Bow Thruster Amel 54


Nick Newington
 


There is one area of Amelia which has been running flawlessly but I have anxiety about.  It is the bow thruster. 

When I first bought the boat I had to change the little relay switches that control the up down and also the stop buttons. I also changed the big brushes on the motor which were badly worn due to the commutator being  a bit rough. I did a bit of a sneaky one, and set up a drill to drive the motor as if it were on a lathe. Starting with a file and finishing with 800 grit paper, I re-faced the commutator in situ. Managed to blast it clean with a dive tank and vacuum cleaner. The only problem was that the drill started to smoke after about 10 minutes. It took hours but saved taking the whole thing out to a machine shop to have it re-faced. It was one of those "in the field”  temporary jobs that I did in the Azores. That is still fine. It has run perfectly ever since. Apart from that and an oil change some good old fashioned cleaning, I have done nothing more than corrosion X application.

It does not appear to leak sea water. I have tested this by shutting the drain valve in the saloon and heading up wind and then inspecting the forepeak for water. The oil is clear and not milky. The level never goes down.

So all is good.


However I keep hearing stories of leaking seals and locked up shafts due to corrosion, in particular the coupling between the vertical shaft and the motor.  Not sure if this refers to the 54 or the previous generation of thrusters. When I haul out in November I was thinking of dropping it and changing all the seals, greasing the coupling.  So not the philosophy of “if it ain’t broke, don’t fix it” but more “ stitch in time”.  To be fair if one was to calculate the hours of use it would be minimal. A few bursts here and there.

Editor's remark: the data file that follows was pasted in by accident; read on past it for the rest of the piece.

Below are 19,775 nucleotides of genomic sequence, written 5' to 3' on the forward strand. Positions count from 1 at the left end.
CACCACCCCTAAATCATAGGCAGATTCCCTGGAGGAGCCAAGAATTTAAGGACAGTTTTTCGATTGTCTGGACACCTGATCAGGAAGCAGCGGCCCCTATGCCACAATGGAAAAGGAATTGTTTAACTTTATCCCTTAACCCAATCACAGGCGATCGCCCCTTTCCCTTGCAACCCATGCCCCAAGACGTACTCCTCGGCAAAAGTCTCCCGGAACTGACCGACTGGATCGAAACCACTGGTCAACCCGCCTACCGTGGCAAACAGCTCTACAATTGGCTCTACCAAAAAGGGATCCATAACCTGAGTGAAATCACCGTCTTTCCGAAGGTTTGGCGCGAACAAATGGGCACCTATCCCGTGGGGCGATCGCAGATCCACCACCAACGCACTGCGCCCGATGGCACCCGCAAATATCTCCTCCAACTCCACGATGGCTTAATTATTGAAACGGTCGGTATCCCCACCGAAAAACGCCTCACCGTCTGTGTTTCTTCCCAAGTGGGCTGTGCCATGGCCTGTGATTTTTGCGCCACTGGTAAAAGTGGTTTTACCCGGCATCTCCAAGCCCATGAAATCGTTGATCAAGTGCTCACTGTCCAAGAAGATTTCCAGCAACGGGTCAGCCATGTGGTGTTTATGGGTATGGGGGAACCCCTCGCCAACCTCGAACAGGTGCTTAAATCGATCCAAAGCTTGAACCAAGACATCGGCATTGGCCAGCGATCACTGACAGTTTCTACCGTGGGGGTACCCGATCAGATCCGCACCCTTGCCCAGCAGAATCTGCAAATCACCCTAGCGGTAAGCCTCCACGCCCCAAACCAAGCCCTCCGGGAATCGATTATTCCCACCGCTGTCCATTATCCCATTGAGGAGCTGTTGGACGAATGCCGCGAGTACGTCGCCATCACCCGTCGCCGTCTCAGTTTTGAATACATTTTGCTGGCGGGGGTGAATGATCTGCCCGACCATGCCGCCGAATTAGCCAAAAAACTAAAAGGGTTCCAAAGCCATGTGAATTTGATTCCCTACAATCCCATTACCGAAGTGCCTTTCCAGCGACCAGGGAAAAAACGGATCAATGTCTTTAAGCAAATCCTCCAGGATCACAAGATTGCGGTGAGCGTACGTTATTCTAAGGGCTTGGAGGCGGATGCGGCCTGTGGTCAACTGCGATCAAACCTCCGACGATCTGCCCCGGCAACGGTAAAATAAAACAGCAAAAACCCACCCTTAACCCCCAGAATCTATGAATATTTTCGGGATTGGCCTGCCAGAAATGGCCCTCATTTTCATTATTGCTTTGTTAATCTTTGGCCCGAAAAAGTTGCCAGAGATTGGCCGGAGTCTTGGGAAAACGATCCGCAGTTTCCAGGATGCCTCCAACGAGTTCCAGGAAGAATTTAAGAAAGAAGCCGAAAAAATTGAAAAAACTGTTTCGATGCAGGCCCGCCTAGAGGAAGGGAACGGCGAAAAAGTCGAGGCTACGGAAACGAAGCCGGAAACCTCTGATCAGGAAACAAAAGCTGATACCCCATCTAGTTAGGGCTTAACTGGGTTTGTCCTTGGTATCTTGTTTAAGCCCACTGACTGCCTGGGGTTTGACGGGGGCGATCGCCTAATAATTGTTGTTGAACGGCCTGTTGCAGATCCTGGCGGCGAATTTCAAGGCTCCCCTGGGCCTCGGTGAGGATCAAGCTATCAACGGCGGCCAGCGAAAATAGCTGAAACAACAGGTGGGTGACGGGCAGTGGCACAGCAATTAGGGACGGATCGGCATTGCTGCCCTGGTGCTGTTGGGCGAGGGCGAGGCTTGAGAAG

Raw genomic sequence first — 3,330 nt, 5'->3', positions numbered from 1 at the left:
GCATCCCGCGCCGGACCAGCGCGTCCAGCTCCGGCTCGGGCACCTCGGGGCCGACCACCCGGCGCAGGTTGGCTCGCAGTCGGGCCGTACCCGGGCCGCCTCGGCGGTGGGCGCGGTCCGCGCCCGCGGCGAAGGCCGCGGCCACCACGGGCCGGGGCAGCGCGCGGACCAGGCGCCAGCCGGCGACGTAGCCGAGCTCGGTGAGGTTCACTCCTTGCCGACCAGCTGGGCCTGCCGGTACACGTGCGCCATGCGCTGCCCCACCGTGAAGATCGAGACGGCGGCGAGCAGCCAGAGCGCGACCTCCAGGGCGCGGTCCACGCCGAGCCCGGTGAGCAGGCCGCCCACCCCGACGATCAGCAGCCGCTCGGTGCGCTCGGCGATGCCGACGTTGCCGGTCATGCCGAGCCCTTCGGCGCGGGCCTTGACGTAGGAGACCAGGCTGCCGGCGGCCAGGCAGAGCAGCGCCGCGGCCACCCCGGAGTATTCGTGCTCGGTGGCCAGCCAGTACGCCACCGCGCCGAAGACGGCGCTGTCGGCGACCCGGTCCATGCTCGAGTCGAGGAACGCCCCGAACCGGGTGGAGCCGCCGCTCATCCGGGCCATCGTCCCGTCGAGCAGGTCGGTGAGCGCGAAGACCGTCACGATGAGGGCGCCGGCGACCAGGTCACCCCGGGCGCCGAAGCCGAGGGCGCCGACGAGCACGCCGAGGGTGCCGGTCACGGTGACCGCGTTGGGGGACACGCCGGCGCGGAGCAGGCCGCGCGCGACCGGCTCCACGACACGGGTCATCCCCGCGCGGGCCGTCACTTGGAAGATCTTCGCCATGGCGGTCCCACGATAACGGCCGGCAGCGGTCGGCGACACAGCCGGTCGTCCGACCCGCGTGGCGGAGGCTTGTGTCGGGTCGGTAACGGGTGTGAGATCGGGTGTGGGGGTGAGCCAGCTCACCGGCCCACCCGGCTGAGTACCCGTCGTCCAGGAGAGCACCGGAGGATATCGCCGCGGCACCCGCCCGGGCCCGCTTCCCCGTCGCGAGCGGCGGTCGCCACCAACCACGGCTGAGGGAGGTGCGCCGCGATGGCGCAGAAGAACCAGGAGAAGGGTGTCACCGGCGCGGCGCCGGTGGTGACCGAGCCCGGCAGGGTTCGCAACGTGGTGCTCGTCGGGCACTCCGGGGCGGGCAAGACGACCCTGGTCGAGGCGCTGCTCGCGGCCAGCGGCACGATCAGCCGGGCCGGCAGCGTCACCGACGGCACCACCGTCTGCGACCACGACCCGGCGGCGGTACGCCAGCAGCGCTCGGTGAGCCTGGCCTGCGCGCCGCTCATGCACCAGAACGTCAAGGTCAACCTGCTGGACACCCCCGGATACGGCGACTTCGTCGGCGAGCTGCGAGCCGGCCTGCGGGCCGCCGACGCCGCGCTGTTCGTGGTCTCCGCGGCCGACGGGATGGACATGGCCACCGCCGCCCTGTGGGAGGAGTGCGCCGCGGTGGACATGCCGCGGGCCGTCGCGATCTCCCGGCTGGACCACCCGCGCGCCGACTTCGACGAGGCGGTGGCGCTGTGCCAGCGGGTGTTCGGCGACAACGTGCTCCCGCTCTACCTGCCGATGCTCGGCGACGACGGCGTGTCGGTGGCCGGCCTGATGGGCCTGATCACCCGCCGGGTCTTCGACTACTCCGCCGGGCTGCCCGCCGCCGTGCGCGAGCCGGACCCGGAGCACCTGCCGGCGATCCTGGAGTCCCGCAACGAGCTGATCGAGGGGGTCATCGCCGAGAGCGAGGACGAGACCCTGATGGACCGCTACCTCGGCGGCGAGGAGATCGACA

My feeling is that:

1. If the seals are working well and not leaking then they are fine.

 2. I should have been dropping the unit, even a few inches, and greasing the shaft annually, but alas it has not been done.

What is the consensus on when to change these seals, when to drop out the box? 


Kind regards

Nick (in UK but only 3 weeks to go)

S/Y Amelia 
AML 54-019
ashore in Leros Gr



Scott SV Tengah
 

I replaced my seals a year ago and one of them was completely destroyed. I believe Amel suggested doing it every 2nd haul out or something like that? In any event, it's not insanely difficult. you will need a big puller, which I did not have and no one had in Tahiti.